Sunday, September 23, 2018
Editorials

Editorial: A small step toward preventing future carnage

This argument can be made in 10 seconds. Find any cellphone video of the massacre in Las Vegas, and listen to the rat-tat-tat of a gun capable of firing hundreds of bullets per minute. Listen for 10 seconds to the confusion, the terror and finally the screams of concertgoers. And then ask yourself why, in America, is it permissible to buy attachments that can essentially turn otherwise legal weapons into illegal machine guns.

A week ago, most Americans had probably never heard of a device known as a bump stock. Ostensibly designed to make it easier for someone with a disability to handle a gun, the attachment was allegedly used by Stephen Paddock to kill people as quickly and efficiently as possible from his perch in a high-rise Las Vegas hotel room Sunday night. Why are these devices legal?

The attachment basically allows a shooter to use his shoulder and a gun's recoil to create a rapid-fire effect that is hard to replicate by simply pulling the trigger. In essence, this $200 device circumvents legislation passed by Congress more than 30 years ago that bans the sale of new automatic weapons. And the bump stock is not the only one. Another after-market modification known as a trigger crank can be attached to the trigger guard and allow a shooter to create a Gatling gun effect. Available online and in some stores, the trigger crank can be purchased for as little as $50. Why are these devices legal?

Sen. Dianne Feinstein once tried to have these accessories banned as part of a larger bill to get rid of assault weapons. That legislation went nowhere in 2013, despite emerging from the shadow of the Sandy Hook tragedy in Newtown, Conn., months earlier.

Now, in the wake of another mass shooting, Feinstein, Sen. Bill Nelson and two dozen other Democratic senators introduced a bill Wednesday to ban the type of bump stock modifiers found in Paddock's hotel room. Amid all the usual rhetoric about politicizing a tragedy, there were signs that some Republican senators might be inclined to support this new measure. "I'm a hunter and have owned guns my whole life," Nelson said, "But these automatic weapons are not for hunting, they are for killing.''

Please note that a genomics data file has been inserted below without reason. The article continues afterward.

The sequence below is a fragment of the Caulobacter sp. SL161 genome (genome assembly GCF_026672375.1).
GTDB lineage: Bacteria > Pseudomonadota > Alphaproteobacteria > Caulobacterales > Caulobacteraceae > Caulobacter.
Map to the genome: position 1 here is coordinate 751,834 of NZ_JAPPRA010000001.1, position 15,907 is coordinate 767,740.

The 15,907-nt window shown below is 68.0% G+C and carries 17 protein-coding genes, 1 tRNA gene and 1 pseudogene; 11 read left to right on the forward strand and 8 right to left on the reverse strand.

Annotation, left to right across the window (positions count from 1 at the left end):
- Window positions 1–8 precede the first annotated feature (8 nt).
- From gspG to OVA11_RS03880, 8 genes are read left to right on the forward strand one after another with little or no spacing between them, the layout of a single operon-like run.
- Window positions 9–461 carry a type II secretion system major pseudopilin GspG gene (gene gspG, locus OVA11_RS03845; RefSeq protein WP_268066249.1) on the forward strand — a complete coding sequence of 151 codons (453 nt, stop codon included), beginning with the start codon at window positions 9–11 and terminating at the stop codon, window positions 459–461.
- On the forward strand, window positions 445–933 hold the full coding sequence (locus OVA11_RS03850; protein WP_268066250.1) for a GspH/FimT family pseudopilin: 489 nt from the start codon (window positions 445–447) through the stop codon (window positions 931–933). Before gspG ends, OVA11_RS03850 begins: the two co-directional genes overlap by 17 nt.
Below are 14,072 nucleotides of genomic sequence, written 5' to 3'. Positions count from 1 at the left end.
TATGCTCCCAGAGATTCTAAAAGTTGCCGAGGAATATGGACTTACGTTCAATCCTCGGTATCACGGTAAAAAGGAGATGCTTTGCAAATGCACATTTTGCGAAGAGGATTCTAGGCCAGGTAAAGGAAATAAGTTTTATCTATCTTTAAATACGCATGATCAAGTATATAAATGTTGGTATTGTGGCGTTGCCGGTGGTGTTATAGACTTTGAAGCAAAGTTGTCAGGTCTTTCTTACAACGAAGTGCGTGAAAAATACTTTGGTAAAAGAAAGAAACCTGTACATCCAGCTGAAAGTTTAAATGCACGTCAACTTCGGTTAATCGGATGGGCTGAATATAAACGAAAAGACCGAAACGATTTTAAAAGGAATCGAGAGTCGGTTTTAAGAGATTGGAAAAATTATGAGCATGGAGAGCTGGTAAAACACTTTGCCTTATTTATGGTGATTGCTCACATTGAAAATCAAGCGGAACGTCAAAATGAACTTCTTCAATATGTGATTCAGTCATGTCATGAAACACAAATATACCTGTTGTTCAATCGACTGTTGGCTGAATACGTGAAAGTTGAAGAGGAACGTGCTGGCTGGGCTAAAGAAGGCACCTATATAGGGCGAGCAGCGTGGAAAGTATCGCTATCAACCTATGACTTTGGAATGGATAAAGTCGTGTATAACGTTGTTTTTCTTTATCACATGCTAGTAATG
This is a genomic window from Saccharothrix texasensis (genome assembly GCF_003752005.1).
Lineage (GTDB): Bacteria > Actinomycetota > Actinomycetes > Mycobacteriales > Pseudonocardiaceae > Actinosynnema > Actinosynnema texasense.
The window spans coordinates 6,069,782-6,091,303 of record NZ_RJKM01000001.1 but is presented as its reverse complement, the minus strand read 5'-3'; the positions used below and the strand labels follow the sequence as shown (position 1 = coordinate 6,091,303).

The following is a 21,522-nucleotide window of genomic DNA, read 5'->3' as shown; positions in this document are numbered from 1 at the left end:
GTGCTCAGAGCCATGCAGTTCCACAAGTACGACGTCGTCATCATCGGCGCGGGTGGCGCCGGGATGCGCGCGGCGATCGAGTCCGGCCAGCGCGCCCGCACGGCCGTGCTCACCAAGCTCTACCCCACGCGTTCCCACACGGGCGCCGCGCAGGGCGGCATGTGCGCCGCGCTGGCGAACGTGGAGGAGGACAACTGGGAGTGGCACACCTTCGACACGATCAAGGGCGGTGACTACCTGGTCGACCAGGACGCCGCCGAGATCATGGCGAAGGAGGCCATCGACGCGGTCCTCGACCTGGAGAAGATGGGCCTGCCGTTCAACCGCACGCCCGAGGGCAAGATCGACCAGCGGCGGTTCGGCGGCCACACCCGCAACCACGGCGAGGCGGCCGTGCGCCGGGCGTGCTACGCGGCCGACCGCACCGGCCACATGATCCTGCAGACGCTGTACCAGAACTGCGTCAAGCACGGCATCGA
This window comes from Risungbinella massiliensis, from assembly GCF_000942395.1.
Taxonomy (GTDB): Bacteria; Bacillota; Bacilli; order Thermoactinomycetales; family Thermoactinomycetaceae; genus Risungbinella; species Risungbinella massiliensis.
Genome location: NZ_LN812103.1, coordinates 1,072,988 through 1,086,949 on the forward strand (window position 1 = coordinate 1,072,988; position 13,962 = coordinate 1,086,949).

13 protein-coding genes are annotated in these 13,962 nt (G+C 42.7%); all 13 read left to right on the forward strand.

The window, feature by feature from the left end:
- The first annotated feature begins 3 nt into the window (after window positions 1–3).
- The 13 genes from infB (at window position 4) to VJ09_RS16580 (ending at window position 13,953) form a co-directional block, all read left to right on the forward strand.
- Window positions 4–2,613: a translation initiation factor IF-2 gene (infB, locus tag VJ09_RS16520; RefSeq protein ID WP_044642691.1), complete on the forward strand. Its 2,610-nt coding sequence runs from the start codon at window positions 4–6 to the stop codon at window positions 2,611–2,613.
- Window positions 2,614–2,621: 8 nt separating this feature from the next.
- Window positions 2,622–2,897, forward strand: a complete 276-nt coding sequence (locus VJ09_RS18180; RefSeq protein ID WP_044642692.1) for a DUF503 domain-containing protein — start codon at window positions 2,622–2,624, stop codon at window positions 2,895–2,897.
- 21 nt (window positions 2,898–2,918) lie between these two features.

No one is claiming this legislation would end mass shootings. And it probably won't prevent many of the gun-involved crimes in our nation's largest cities. But that doesn't mean the proposed ban on these devices is without merit. At this point, we should be doing everything we can to make it more difficult for domestic terrorists to carry out their hate-filled agendas.

Instead, as bump stocks and trigger cranks illustrate, we are making mass murder too easy. And if you do not believe that, just consider the House went into this week prepared to vote on a bill that would have eased restrictions on silencers. Just imagine how many more people would have been killed in Las Vegas if they had not fled when they heard the shooting begin.

For Congress, this legislation on gun accessories should be the minimum it should pass. These devices are designed to create carnage and not much else. They have no useful purpose in society, and they should be banned. It is not a Second Amendment question. It is not an attempt to confiscate or ban guns. It is simply a matter common sense and public safety.

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Editorial: Florida needs uniform standards for voting by mail